Until now, endothelial inflammation and dysfunction remain mortal factors for cardiovascular diseases. It is anticipated that a full understanding of the modulatory mechanisms of the link between endothelial inflammation and destructive H2S bioavailability might promote the translation of H2S biology to clinical management of endothelial dysfunction-related cardiovascular diseases. To achieve this, more original work remains to be experimentally evaluated in the future.
H-JS and J-SB designed the contents of this review article. H-JS, Z-YW, and X-WN conducted initial search of literature and prepared the figures. H-JS and J-SB drafted the manuscript. J-SB critically helped to revise the manuscript. All authors have read and approved the final manuscript.
This work was supported by the Ministry of Education of Singapore Tier 2 Research grant (MOE2017-T2-2-029), and the China Jiangsu Nature Science Foundation (BK20181185).
Conflict of Interest
The authors declare that the research was conducted in the absence of any commercial or financial relationships that could be construed as a potential conflict of interest.
3-MP, 3-mercaptopyruvate; 3-MST, 3-mercaptopyruvate sulfurtransferase; ACE2, angiotensin converting enzyme 2; AMPK, adenosine 5’-monophosphate (AMP)-activated protein kinase; Ang-(1-7), angiotensin 1-7; BKCa, voltage- and calcium-gated potassium; BMP4, bone morphogenetic protein 4; CAT, cysteine aminotransferase; CBS, cystathionine β-synthase; CO, carbon monoxide; COX-2, cyclooxygenase-2; CSE, cystathionine γ-lyase; EDRF, endothelium-derived relaxing factor; H2S, hydrogen sulfide; HDAC6, histone deacetylase 6; HO-1, heme oxygenase 1; ICAM-1, intercellular adhesionmolecule-1; MAPK, mitogen activated protein kinase; Keap1, kelch-like ECH-associated protein 1; L-NAME, Nw-nitro-L-argininemethyl ester; MCP-1, monocyte chemoattractant protein-1; mTOR, mammalian target of rapamycin; NaHS, sodium hydrosulfide; NF-κB, nuclear transcription factor-κB; NO, nitric oxide; Nrf2, nuclear factor erythroid 2-related factor 2; ox-LDL, oxidized low density lipoprotein; PKC, protein kinase C; RAS, renin angiotensin system; ROS, reactive oxygen species; SHR, spontaneously hypertensive rats; STAT3, signal transducer and activator of transcription 3; TNF-α, tumour necrosis factor-α; VCAM-1, vascular cell adhesionmolecule-1; VSMCs, vascular smooth muscle cells; VEGF, vascular endothelial growth factor; VEGFR2, vascular endothelial growth factor receptor 2.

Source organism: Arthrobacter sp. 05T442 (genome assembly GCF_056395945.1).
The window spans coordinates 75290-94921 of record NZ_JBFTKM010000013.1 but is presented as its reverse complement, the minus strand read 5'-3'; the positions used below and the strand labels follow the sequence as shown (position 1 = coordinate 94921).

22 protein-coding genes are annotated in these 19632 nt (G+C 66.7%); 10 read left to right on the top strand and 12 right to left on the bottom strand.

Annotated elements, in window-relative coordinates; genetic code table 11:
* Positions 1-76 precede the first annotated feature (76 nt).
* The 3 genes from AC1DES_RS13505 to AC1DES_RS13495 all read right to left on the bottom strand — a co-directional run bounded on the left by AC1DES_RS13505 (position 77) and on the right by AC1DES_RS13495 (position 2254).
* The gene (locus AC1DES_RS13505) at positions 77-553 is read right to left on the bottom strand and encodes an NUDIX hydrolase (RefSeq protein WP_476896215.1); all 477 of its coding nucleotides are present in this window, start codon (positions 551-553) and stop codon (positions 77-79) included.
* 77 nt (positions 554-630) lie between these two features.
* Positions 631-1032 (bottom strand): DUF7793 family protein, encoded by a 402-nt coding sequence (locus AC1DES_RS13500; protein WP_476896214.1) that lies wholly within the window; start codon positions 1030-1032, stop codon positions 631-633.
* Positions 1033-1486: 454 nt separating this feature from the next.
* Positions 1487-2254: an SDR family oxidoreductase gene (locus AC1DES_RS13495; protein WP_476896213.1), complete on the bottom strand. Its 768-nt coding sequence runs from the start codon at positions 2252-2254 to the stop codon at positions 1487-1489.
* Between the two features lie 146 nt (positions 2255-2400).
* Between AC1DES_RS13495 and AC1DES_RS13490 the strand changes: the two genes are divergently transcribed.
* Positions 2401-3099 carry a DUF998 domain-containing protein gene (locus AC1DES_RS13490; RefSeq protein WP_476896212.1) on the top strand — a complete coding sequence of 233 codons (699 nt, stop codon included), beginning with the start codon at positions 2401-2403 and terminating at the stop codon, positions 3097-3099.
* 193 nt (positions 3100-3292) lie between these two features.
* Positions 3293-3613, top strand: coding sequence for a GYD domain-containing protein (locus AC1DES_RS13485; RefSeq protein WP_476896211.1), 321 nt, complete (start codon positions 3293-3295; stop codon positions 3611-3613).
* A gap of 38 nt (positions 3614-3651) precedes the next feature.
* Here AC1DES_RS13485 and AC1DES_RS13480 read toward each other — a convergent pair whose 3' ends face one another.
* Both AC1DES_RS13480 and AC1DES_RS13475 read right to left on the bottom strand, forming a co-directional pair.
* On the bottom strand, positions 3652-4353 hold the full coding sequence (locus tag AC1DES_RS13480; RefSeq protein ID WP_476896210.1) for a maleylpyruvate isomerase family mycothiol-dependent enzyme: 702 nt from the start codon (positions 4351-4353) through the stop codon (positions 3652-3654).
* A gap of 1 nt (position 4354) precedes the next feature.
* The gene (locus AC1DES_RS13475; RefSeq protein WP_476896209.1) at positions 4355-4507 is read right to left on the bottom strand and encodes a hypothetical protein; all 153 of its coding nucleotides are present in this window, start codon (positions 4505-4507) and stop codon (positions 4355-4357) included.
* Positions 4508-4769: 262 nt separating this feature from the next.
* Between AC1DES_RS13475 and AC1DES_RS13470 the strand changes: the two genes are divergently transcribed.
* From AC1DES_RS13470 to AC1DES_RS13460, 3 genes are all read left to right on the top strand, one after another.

Ahmad, F. U., Sattar, M. A., Rathore, H. A., Tan, Y. C., Akhtar, S., Jin, O. H., et al. (2014). Hydrogen sulphide and tempol treatments improve the blood pressure and renal excretory responses in spontaneously hypertensive rats. Ren. Fail 36, 598–605. doi: 10.3109/0886022X.2014.882218